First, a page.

How often had you sent out The Real Warnings before it was chosen as the winner of the 2008 Anhinga Prize for Poetry?
I entered the manuscript that evolved into The Real Warnings in over 50 contests or open reading periods over the course of six years. I sent it out too soon and am glad it took that long for it to find its home. It changed significantly over those years and became a different book. About three years into the journey, it started being named a finalist in many contests, honorable mention or runner-up in several more. I became more selective at that point about where I sent it, seeking out my favorite presses and entering a smaller number of contests each year. At one point, though, I almost gave up. I had come close to winning six or seven times, and I thought maybe this book would be forever second-best. Maybe I should just stop sending it out. Luckily, my husband wouldn’t let me. Soon after that, I attended a poetry workshop with Roger Weingarten, who thinks about line in a different way than I do. That workshop gave me a new perspective, and as a result I was able to go back to the manuscript with fresh eyes and give it a major overhaul until it felt ready, all the wrinkles I’d been worrying over for years ironed out. That’s when I picked my top 5 presses, one of which was Anhinga, and sent it out.
Tell me about the title. Had it always been The Real Warnings? Did it go through any other changes?
Its first title was From the Glass Cage which became The Glass Cage. In 2008, a wonderful poet named Gail Peck, whom I’d met through Cave Wall, offered to read my manuscript and give me some notes. Among her helpful advice was the suggestion of The Real Warnings as a title and that seemed to me to better express what the book is about.
It seems like there’s a possible misconception among some poets who are trying to get their first book published: that they must win a contest. Were you concerned about winning a contest at any point? What advice would you give to poets sending their book out now regarding contests versus open reading periods?
For me, the process was never about winning a contest. It was about trying to find the right publisher for the book. My advice to poets is to keep a list of presses whose books you admire, both for the quality of the poetry and the beauty of the actual book. Send to those presses, whether it’s through a contest or open reading period. The important thing is to match your manuscript to a press that publishes the kind of books you want your book to be.
What was the process like assembling the book? How many different versions did it go through as you were sending it out?
It went through at least six or seven different versions over the course of those five years. The opening poem remained the same, but almost everything else changed. Each year I’d cut some poems and add some new ones, shift the order of the poems. The most dramatic changes were on the individual poem level. I’ll work on most poems for years, decades even, before I feel they are ready to go out into the world. I continued to tinker with the poems in the manuscript every year, and some of them—some of the book’s strongest—started out as the weakest and needed five years to pass before I figured out what those poems really wanted to say.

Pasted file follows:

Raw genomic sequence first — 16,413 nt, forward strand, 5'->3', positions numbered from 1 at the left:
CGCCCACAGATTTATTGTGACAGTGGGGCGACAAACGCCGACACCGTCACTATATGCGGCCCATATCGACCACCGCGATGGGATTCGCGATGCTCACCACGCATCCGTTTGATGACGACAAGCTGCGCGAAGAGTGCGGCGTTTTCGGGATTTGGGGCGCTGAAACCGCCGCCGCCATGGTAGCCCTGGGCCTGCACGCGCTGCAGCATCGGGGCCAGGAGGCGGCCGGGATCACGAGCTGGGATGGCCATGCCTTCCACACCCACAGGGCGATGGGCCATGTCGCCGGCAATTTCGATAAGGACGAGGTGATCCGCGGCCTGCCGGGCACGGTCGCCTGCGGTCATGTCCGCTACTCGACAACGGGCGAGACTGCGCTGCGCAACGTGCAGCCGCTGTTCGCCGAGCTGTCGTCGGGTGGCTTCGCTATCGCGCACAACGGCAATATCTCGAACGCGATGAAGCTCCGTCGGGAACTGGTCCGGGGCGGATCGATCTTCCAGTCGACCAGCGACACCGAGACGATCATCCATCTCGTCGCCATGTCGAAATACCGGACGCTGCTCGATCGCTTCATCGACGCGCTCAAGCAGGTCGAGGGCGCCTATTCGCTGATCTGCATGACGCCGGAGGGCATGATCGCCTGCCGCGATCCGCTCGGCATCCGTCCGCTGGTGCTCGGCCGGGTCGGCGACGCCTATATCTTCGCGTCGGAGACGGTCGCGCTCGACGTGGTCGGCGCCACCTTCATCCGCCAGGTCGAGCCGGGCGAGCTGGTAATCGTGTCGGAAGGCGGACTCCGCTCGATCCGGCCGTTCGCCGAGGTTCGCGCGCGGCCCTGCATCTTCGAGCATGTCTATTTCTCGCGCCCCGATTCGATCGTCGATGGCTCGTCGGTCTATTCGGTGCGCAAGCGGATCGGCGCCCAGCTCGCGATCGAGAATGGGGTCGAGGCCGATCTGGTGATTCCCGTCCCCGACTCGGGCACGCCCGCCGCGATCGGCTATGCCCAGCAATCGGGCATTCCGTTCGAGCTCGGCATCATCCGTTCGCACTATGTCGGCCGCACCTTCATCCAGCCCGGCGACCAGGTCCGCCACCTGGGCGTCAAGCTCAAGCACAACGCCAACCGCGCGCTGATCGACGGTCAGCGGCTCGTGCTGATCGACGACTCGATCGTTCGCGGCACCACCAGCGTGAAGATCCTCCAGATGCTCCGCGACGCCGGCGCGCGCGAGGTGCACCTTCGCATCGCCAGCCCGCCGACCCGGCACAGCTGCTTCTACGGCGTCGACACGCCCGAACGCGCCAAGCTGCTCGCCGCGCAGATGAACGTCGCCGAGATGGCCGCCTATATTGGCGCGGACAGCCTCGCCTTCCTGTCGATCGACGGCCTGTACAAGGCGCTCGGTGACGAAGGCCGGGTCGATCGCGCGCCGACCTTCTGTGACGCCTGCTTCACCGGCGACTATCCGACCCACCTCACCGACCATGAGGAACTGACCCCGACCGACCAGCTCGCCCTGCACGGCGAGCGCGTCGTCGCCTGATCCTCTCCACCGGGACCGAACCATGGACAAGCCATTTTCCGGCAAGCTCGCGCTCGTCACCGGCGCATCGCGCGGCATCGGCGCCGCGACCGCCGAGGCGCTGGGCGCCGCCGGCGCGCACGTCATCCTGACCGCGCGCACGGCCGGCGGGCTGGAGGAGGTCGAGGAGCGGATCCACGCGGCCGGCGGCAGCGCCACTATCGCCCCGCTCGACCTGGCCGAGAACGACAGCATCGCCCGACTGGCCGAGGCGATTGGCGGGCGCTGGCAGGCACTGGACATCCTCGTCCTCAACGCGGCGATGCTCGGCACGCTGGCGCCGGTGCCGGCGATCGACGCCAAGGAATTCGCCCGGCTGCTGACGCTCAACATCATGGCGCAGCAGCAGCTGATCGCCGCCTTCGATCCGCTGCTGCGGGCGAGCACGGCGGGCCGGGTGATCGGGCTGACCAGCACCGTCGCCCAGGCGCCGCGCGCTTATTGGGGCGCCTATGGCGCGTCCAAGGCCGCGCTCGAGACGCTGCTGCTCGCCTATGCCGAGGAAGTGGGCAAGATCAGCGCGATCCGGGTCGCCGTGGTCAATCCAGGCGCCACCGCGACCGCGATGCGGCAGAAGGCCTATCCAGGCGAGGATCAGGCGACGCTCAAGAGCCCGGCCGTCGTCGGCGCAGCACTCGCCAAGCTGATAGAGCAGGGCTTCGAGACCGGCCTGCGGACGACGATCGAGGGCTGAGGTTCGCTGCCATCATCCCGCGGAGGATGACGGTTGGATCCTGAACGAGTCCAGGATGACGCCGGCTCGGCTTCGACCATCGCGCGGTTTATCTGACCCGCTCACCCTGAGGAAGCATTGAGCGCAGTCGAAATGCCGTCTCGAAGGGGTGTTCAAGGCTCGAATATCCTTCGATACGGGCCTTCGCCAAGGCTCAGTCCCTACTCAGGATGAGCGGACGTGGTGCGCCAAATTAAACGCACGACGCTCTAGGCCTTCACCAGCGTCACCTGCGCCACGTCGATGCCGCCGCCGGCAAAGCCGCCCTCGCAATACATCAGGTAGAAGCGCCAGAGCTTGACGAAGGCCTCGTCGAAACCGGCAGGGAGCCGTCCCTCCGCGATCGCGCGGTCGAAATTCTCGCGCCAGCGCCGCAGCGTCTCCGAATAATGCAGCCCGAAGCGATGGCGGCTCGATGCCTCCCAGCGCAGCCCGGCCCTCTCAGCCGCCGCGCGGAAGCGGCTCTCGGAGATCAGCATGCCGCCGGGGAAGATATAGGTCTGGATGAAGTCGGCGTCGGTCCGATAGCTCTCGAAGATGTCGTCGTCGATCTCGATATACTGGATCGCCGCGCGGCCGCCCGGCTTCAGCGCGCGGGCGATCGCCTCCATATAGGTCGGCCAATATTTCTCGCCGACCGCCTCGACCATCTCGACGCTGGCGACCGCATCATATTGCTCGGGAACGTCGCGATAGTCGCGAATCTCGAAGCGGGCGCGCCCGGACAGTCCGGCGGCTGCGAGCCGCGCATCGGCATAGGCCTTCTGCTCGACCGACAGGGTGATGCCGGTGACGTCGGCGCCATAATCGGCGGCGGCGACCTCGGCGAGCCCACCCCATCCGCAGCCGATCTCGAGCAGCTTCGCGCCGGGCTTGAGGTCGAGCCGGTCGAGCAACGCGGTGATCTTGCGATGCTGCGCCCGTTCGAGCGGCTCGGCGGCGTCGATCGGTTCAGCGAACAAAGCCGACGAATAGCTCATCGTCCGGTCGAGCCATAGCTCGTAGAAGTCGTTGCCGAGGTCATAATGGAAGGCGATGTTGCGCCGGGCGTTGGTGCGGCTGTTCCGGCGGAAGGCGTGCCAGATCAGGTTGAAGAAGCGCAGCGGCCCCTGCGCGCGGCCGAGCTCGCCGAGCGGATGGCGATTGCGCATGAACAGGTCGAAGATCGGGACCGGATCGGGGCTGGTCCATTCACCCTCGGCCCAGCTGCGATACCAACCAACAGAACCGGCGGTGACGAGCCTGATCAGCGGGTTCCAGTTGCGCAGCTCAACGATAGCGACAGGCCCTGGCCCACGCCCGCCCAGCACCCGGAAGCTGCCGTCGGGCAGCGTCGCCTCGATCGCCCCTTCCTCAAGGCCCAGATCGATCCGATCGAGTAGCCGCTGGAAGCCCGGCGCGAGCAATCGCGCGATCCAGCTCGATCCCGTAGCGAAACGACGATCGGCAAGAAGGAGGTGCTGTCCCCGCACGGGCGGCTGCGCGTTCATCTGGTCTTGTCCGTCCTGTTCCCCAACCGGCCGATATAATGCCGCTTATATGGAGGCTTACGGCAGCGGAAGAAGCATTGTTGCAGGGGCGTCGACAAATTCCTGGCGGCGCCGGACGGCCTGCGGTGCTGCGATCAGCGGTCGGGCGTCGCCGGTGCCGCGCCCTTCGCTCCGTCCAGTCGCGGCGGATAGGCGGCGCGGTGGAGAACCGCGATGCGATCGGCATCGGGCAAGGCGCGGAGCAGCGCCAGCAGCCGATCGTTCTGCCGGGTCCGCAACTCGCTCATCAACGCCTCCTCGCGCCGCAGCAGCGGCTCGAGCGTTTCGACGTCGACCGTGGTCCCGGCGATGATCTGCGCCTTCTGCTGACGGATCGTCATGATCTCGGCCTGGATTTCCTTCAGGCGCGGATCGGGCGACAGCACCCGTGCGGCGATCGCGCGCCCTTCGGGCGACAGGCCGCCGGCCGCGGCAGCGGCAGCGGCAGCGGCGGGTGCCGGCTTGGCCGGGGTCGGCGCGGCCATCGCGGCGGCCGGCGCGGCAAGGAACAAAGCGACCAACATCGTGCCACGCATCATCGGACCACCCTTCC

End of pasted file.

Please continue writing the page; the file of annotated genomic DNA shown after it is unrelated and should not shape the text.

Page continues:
How involved were you with the design of the book—interior design, font, cover, etc. Did you suggest or have any input regarding the image that was used on the cover?
One of the great things about Rick Campbell and Lynne Knight at Anhinga is that they want their authors to be involved in every aspect of the book-making process. Rick told me early on that when an Anhinga author opens her box of books that first time, he wants her to feel 100% happy with what she sees. Lynne Knight is a gifted book designer and wanted a list of my favorite fonts, any ideas I might have for cover art, etc. The painting we used on the cover is called I Stopped in at the Farmhouse and is by a good friend of ours, an amazing artist named Dan Rhett. The first time I saw that painting I fell in love. When Lynne asked if I had any art ideas for the cover, it’s the first thing I thought of: the colors, the movement of these dark figures toward the light, the eerie but hopeful mood—that’s the mood I want the book to invoke, as well.
What about the publication of the actual poems prior to the book being published? Many of the poems have been previously published. Was there ever a concern for you to have the majority of the poems published before you were sending out your manuscript?
I didn’t worry too much about it. I just tried to send the poems to journals that published work I admired. The majority of those journal publications happened in those last few years of sending out the manuscript, when the poems were becoming more polished, making the book more polished as well. I don’t think it’s necessary for the majority of poems in a manuscript to be taken before the poet sends it out. I think if you’ve had at least 10 of the poems published by good journals, that’s enough to make a strong first impression. When it comes to getting published—individual poems or a manuscript—there’s no magic formula to it, and you have to remember that there are many fantastic poems and manuscripts out there circulating in the same places yours are. It’s a waste of energy to sweat over it. It’s also a waste to do big mass mailings, sending a poem out to twenty journals at once or a book out to thirty contests in one fell swoop. I’m lucky that I figured this out fairly early on in the submission process, so I didn’t spend a lot of time worrying. I just read a lot, chose journals and presses I loved, and sent there and then tried to let go of expectation.
How much work did you do as far as editing the poems from the day you knew the book would be published to its final proofing stage?